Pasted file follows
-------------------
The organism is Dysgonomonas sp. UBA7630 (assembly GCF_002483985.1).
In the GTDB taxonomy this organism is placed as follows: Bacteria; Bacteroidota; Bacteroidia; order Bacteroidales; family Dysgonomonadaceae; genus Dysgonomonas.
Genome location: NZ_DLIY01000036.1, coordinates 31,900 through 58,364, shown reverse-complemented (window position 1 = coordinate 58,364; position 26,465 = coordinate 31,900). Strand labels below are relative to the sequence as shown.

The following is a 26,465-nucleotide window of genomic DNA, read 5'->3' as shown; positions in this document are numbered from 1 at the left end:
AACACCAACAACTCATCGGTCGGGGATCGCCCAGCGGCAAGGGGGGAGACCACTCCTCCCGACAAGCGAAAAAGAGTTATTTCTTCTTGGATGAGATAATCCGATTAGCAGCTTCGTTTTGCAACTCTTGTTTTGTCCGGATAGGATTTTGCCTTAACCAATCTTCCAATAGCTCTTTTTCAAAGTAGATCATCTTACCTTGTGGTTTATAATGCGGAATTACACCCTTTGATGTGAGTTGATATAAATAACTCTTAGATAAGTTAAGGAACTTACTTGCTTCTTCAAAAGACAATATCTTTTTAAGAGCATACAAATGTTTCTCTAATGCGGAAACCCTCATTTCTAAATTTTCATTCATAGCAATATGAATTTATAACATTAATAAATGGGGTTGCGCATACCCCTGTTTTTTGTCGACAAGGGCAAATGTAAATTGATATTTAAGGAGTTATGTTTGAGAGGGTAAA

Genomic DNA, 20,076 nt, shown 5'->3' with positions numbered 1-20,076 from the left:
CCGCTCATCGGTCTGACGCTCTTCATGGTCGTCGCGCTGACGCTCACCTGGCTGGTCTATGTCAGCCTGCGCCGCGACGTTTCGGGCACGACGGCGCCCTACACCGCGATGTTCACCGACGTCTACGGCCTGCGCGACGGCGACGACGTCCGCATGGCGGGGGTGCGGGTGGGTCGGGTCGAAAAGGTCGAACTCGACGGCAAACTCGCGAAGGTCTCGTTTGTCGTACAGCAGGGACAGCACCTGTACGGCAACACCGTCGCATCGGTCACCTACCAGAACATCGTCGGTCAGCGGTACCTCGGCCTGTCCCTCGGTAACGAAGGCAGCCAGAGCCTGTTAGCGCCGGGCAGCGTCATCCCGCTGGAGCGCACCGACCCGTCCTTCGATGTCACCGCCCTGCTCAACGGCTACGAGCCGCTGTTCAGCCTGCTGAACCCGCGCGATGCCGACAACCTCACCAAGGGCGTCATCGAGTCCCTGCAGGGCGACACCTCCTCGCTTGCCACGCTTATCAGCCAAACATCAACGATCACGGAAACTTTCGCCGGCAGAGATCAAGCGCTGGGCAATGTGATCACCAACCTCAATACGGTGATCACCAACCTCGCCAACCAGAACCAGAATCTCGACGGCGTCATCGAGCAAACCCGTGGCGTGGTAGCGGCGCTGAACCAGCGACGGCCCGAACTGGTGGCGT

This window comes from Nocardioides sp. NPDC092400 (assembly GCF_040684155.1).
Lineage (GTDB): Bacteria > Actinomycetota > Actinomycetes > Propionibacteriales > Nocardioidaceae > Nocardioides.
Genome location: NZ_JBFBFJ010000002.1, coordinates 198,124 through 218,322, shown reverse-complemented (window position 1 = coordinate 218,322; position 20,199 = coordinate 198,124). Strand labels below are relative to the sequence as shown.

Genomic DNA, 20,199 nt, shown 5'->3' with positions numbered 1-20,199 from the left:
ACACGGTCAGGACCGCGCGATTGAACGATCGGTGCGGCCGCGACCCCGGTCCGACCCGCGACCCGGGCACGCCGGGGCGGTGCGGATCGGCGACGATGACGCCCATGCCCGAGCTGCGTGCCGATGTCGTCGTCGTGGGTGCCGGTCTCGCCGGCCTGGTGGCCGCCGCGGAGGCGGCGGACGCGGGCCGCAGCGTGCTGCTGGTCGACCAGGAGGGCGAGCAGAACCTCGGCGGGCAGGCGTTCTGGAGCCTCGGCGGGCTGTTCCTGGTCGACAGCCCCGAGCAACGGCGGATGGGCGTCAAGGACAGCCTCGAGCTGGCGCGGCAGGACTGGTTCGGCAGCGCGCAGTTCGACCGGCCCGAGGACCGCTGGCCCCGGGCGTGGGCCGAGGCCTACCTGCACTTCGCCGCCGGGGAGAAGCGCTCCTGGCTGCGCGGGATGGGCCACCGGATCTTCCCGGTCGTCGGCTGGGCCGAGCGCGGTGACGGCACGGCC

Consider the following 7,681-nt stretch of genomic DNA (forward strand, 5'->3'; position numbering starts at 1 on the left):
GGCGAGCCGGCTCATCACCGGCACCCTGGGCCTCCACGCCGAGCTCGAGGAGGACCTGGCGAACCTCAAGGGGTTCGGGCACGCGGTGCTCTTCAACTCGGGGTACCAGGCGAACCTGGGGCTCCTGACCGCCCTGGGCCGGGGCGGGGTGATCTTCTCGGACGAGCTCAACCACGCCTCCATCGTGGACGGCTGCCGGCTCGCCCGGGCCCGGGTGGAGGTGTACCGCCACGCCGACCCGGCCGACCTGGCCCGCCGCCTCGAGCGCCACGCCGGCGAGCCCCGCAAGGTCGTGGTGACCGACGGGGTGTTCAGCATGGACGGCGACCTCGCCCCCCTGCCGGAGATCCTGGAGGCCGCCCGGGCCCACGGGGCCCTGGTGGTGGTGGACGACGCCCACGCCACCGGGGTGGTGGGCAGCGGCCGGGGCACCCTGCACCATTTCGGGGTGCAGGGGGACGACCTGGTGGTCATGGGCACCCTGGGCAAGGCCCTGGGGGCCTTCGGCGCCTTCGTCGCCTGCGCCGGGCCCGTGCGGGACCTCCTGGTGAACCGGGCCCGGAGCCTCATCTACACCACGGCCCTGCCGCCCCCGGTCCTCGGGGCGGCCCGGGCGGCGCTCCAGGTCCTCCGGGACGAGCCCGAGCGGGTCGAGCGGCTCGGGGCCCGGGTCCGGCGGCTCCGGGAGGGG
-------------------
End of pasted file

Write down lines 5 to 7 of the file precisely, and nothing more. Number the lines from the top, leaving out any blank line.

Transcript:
AACACCAACAACTCATCGGTCGGGGATCGCCCAGCGGCAAGGGGGGAGACCACTCCTCCCGACAAGCGAAAAAGAGTTATTTCTTCTTGGATGAGATAATCCGATTAGCAGCTTCGTTTTGCAACTCTTGTTTTGTCCGGATAGGATTTTGCCTTAACCAATCTTCCAATAGCTCTTTTTCAAAGTAGATCATCTTACCTTGTGGTTTATAATGCGGAATTACACCCTTTGATGTGAGTTGATATAAATAACTCTTAGATAAGTTAAGGAACTTACTTGCTTCTTCAAAAGACAATATCTTTTTAAGAGCATACAAATGTTTCTCTAATGCGGAAACCCTCATTTCTAAATTTTCATTCATAGCAATATGAATTTATAACATTAATAAATGGGGTTGCGCATACCCCTGTTTTTTGTCGACAAGGGCAAATGTAAATTGATATTTAAGGAGTTATGTTTGAGAGGGTAAA

Genomic DNA, 20,076 nt, shown 5'->3' with positions numbered 1-20,076 from the left:
CCGCTCATCGGTCTGACGCTCTTCATGGTCGTCGCGCTGACGCTCACCTGGCTGGTCTATGTCAGCCTGCGCCGCGACGTTTCGGGCACGACGGCGCCCTACACCGCGATGTTCACCGACGTCTACGGCCTGCGCGACGGCGACGACGTCCGCATGGCGGGGGTGCGGGTGGGTCGGGTCGAAAAGGTCGAACTCGACGGCAAACTCGCGAAGGTCTCGTTTGTCGTACAGCAGGGACAGCACCTGTACGGCAACACCGTCGCATCGGTCACCTACCAGAACATCGTCGGTCAGCGGTACCTCGGCCTGTCCCTCGGTAACGAAGGCAGCCAGAGCCTGTTAGCGCCGGGCAGCGTCATCCCGCTGGAGCGCACCGACCCGTCCTTCGATGTCACCGCCCTGCTCAACGGCTACGAGCCGCTGTTCAGCCTGCTGAACCCGCGCGATGCCGACAACCTCACCAAGGGCGTCATCGAGTCCCTGCAGGGCGACACCTCCTCGCTTGCCACGCTTATCAGCCAAACATCAACGATCACGGAAACTTTCGCCGGCAGAGATCAAGCGCTGGGCAATGTGATCACCAACCTCAATACGGTGATCACCAACCTCGCCAACCAGAACCAGAATCTCGACGGCGTCATCGAGCAAACCCGTGGCGTGGTAGCGGCGCTGAACCAGCGACGGCCCGAACTGGTGGCGT